Top Three Reasons Not to Believe the Deduplication Appliance Datasheets : Reason #4 (There is always more)
To follow up on reason 2 (marketing metrics are not your metrics), I recently found another interesting case. I saw on the news that a major deduplication appliance vendor had just released new models. So, I downloaded and started reading their datasheets and technical presentations (as always), and one thing surprised me—the very high stream counts. The stream count was always accompanied by keywords such as “up to,” which means “less than or equal to,” so in other words nothing is guaranteed. Because the devil is always in the details, I searched for other keywords such as “concurrent (streams)” and so on without success. I also found strange figures, such as outbound replication stream counts higher than inbound, which is unusual. (Most customers need more “fan ins” than “fan outs.”)
For years, the main performance indicators for purpose built backup appliances have been the “ingest performance.” The maximum performance published on most vendors’ datasheets are the highest backup rates that the appliance can achieve in a very controlled environment. Usually, these rates are achieved starting with no data on the appliance, so that there is no deduplication occurring. Here again, there are a number of factors that influence the maximum ingest performance. These include how much redundancy is in the data being backed up, the number of backup servers and streams, and the age of the system.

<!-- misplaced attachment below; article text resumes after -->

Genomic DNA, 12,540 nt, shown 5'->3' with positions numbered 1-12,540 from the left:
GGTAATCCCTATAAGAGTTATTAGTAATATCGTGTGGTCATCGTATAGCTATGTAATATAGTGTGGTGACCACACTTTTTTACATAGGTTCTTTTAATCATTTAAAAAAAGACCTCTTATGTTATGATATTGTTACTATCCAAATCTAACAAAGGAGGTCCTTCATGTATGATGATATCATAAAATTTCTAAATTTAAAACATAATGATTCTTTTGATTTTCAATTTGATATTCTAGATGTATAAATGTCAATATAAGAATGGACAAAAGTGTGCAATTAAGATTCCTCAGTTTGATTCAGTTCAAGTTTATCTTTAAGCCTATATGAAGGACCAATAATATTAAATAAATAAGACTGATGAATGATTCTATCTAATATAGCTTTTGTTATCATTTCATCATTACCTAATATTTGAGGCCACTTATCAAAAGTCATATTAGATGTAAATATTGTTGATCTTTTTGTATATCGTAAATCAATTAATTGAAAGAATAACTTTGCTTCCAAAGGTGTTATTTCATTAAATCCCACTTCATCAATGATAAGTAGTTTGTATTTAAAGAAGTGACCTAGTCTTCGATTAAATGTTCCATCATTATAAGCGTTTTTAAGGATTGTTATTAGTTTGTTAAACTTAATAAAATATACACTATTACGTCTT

Quantum has been providing storage and backup solutions for over 30 years — and we consider ourselves to be specialists in this market. Nonetheless, we do not control the rules of our own market (or its marketing). Bigger generalist players with unlimited marketing budgets often bend the rules, not always in the interest of customers. Here are three reasons not to believe everything they tell you in the deduplication appliance datasheets.